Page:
Update: I just looked in my closet, and I have a pair of Larisa flats by Dansko that you might want to check. They weigh 18oz. and have excellent support and a sturdy sole. Make sure anything you bring doesn’t have a sole you can curve up between your hands.

I took a pair of Abeo sandals as my 2nd shoe for evenings once, but the sole is too slippery. Any rain can make the cobblestones a little slippery.

Posted by
7581 posts

My wife has bad Plantar Fasciitis, and feet problems in general. She has found only Hoka shoes work for her, and a pair of shoes lasts just under a year. Their styles tend to be more athletic looking, as running shoes are their core product. But they do make some all black and solid colored shoes. You might look and see if something appeals.

Posted by
325 posts

Avoid Allbirds. Absolutely no support. Actually caused problems for me. My Cariuma's are cute and not at all supportive, so I wouldn't go that route. I love my Ecco's. I only wear them when I travel internationally, so I can prolong wearing them. I've decided that having shoes to wear with slacks for a nicer dinner is no long a priority since I travel light. I'm sacrificing style for the comfort of my Hoka's which has been a difficult mind shift, but made my feet happy. I do have a nice pair of Dansko that have been great for travel, and look decent enough with slacks for a nice dinner. Mine are just a bit heavy for the suitcase, but they have all types of styles.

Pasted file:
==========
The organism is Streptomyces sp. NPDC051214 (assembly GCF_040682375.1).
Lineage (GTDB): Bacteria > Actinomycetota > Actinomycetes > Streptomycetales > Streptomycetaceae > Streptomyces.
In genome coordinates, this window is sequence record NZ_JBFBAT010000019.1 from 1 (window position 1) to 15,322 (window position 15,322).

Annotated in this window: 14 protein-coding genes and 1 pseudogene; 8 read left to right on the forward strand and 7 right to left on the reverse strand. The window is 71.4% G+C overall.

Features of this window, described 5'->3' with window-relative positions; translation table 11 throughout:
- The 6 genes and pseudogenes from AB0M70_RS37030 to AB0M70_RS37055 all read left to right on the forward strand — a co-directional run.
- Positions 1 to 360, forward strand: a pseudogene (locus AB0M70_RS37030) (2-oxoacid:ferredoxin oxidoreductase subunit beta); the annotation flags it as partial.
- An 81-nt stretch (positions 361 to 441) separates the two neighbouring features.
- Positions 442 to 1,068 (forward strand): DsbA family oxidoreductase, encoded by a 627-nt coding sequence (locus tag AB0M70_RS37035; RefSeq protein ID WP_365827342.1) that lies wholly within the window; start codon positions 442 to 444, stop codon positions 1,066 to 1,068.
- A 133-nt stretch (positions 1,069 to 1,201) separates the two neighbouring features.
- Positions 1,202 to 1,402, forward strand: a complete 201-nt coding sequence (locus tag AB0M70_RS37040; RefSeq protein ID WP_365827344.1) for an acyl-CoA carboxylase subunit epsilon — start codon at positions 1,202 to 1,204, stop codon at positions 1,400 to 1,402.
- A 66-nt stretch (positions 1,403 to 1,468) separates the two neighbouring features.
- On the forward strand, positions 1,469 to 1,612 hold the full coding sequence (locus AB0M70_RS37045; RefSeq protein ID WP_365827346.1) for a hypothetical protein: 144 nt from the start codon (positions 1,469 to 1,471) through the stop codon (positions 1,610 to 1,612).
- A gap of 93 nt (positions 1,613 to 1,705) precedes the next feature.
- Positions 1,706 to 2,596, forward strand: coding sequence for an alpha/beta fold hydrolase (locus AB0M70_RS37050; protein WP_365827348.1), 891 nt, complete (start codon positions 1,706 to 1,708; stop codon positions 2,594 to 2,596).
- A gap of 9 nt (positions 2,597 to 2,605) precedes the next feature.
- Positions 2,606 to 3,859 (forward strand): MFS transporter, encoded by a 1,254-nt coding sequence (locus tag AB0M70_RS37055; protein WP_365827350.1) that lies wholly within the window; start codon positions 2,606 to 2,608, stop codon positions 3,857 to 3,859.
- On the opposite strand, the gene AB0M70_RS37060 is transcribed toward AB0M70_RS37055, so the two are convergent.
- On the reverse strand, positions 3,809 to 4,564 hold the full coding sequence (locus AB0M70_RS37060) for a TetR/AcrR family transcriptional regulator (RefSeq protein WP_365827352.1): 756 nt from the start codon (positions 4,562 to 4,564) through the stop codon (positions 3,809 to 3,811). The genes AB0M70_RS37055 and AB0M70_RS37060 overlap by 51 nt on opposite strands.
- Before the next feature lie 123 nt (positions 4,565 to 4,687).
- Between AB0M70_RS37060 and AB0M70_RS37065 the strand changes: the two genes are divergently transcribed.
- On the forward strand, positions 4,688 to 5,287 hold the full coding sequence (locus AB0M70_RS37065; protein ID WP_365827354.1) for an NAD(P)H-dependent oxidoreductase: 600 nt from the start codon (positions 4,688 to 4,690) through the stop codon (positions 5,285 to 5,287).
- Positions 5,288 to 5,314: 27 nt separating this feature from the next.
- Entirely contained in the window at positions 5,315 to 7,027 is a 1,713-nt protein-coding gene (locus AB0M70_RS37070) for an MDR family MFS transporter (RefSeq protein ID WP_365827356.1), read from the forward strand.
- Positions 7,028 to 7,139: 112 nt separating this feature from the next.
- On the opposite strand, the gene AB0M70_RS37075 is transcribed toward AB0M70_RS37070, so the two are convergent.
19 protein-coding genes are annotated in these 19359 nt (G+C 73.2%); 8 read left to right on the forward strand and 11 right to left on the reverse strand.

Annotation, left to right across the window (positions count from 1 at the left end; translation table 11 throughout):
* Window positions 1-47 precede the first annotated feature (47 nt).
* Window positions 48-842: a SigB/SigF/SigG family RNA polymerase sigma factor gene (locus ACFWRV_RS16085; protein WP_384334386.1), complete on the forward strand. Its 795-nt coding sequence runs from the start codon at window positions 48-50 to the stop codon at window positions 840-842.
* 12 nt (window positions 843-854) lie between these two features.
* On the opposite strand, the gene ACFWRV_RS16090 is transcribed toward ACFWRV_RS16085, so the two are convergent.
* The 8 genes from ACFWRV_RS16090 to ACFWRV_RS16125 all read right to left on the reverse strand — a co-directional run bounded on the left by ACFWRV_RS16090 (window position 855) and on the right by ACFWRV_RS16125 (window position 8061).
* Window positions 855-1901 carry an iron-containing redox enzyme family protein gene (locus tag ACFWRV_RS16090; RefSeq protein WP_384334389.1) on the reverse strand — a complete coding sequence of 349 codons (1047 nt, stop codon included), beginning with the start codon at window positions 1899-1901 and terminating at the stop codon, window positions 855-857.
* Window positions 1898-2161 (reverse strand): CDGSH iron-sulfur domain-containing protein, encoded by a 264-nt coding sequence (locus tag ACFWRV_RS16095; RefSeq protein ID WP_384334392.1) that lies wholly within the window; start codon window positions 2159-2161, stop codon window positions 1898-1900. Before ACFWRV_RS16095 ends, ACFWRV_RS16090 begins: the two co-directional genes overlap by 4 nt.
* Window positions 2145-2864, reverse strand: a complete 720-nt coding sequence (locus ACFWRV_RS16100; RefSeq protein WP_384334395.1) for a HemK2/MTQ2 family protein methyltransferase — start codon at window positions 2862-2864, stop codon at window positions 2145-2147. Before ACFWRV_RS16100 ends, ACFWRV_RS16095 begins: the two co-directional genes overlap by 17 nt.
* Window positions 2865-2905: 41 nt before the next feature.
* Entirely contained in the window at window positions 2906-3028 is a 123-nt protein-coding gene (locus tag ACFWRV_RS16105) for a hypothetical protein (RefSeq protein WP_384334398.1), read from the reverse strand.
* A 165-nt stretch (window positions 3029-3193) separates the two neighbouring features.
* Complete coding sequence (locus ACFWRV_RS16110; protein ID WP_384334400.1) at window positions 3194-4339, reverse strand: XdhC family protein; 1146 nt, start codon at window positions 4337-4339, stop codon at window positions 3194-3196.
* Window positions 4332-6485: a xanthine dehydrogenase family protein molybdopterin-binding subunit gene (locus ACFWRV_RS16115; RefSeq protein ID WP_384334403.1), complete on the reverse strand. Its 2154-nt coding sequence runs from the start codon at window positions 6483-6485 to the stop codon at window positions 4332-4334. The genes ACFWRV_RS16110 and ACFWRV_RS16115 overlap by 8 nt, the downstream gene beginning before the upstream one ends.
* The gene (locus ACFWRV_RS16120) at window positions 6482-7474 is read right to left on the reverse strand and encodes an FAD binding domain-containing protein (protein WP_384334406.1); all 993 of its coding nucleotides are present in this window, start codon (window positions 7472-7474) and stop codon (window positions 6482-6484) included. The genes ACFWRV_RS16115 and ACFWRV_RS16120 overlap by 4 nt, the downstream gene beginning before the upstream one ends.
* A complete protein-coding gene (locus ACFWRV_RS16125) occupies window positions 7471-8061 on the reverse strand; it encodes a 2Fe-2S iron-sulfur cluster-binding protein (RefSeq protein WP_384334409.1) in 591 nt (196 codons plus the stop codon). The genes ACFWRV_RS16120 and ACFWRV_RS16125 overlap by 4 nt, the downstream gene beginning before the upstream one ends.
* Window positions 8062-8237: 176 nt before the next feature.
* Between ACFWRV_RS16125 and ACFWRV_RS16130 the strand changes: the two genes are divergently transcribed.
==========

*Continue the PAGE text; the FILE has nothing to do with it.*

The Walking Co carries the Ros Hommerson brand which seems to have all sorts of styles and foot/heel widths. I've never tried them.

Posted by
6603 posts

Ideally would have narrow heels and wider toe box.

You're describing my Oboz shoes. I found them 2 years ago and have since bought 2 more pair. The ones I have are the Oboz Low Leather shoes, which are perfect for me and don't look like a regular gym shoe. I love them because they have a wider toe box, narrower heel, very good arch support (I have PF also in remission) and just great support in general. I just love them. https://obozfootwear.com/

They also have other shoes that you might like to look at. For example, the Jeannette, which is more of a town shoe but still very supportive. It's a bit lighter in weight that the Low Leather. They're made in Bozeman, MT (hence the name) and you can find them online at the Oboz website, but they also carry them at REI and other good shoe stores (I found them at Benders here in Duluth).

Posted by
28 posts

If your main pair of shoes are the Brooks Ghost, you might consider the Brooks Adrenaline GTS. Both my wife and I have worn these to Europe in 2022 and 2023. We each take 2 pair and alternate each day. We have worn them all day with no problems including on cobblestones. The Adrenaline GTS provides more support for your foot than the Ghost. The fit is very similar to the Ghost but with the additional support. The Adrenaline GTS 22 is currently on sale.

Posted by
108 posts